Sumitra Selvaraj has been wearing sarees to work since she was in her twenties. And it frustrates her that weearing a saree regularly is considered somewhat odd. She believes it’s not the saree, rather the society’s perception of it that needs to be examined. And she’s been championing the cause and being part of the discussion, one saree at a time.
In this column, she shares with us her three picks for sari-wearing beginners.
Three Sarees to Start With If You’ve Never Worn One
1. Raw Silk
If you’re planning on purchasing a saree for the first time, I’ll assume that it’s to wear to an event or a special occasion. Have you considered a Raw Silk saree?
The name of the saree comes from the fact that the gummy coating on the silk filament is not removed prior to spinning, resulting in a silk yarn that is knobbly and uneven textured. This is then woven in a saree with a characteristically coarse feel, (compared to most silk sarees, which are spun from yarn made of ‘cleaned’ silk filaments) but the advantage of this is that the saree is easy to pleat and falls beautifully with little effort.
Also, the uneven texture of the saree means that light reflects off of it differently, giving Raw Silk sarees a depth of colour like no other.
In Chettinad Cotton And Raw Silk (Second From Right) Sarees
2. Chettinad Cotton
When I started working, Chettinad Cotton sarees were my choice of office wear because the price point of these sarees was extremely wallet-friendly!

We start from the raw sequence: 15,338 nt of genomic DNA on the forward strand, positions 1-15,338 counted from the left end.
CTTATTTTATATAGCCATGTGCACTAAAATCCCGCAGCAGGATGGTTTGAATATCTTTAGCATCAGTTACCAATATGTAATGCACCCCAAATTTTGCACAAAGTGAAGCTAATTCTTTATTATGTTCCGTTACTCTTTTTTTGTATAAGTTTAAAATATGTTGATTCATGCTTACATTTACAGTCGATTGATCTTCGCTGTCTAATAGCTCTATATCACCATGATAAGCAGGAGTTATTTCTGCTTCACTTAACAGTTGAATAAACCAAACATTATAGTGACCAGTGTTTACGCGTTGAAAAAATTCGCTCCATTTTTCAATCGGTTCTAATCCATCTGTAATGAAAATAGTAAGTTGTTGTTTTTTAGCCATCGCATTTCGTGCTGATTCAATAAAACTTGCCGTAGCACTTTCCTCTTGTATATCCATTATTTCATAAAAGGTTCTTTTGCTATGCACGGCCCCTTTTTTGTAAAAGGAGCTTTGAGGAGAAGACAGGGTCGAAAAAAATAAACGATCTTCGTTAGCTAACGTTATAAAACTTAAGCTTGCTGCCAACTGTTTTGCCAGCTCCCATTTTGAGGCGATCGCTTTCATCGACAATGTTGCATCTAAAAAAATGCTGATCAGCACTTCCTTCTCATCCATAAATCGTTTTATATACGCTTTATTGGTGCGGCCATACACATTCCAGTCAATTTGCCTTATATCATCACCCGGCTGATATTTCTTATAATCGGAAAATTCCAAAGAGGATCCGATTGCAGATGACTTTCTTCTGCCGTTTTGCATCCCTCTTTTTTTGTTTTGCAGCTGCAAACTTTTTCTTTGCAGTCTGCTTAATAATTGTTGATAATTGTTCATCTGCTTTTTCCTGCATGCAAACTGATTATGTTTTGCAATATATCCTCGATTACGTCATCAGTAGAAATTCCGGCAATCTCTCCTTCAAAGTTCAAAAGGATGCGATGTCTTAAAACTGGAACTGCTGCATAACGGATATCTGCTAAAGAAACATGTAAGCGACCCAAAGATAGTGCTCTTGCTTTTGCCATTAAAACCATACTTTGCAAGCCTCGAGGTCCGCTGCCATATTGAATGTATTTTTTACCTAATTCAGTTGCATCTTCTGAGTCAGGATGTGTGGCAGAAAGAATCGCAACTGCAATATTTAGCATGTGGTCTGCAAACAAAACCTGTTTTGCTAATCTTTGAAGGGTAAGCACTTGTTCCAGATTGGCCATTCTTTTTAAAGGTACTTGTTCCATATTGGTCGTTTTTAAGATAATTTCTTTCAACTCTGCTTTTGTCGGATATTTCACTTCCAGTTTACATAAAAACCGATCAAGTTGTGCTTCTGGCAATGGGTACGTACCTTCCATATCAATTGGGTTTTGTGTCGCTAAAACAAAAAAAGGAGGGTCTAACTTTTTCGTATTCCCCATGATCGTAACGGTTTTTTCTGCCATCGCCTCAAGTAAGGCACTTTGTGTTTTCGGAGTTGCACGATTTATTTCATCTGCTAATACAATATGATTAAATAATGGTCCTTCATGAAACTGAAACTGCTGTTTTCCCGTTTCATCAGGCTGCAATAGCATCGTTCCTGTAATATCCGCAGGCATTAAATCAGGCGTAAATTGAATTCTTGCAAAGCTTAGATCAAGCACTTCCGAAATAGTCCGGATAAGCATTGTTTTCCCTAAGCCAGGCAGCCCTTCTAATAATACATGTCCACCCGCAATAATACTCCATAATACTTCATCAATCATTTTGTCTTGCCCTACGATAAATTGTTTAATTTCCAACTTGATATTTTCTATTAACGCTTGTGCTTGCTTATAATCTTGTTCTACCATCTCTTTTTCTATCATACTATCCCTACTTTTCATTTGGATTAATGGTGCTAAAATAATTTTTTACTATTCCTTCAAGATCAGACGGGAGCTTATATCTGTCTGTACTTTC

Traditionally, Chettinad Cotton sarees are starched before draping, and this is what lends to its reputation of a ‘difficult’ saree. The secret of perfecting a Chettinad Cotton drape, lies in its starched countenance. Most Chettinad Cotton sarees come with a running blouse piece, which means that you need to remove a metre of fabric from the inside edge of the saree, to sew the blouse. My suggestion to you is to leave the running blouse material as is, and work with a saree that is almost 7 yards long. Make deep pleats to tuck into the waist; the deeper the pleat, the more likely it is to stay in place.
In Raw Silk And Khesh (Centre) Sarees
If you’re looking for something that doesn’t require any special treatment, my suggestion would be a Khesh; these are soft cotton sarees that utilise recycled sarees as part of the weave. Old cotton sarees are ripped by hand into rags and are woven alongside new yarn, to form a saree that is the epitome of sustainable fashion.
Khesh sarees are very plain… They are usually in a single colour and with a minimal number of narrow lines on the body and pallu. Besides the one of a kind appeal of a Khesh, the material itself feels like a well-worn t-shirt. The fabric is relatively thick (compared to a Chettinad Cotton) but instead of adding heft, the pleasing thickness of the Khesh means that the saree drapes beautifully, and doesn’t crease easily.
These three weaves are a great way to start you off on a saree discovering journey.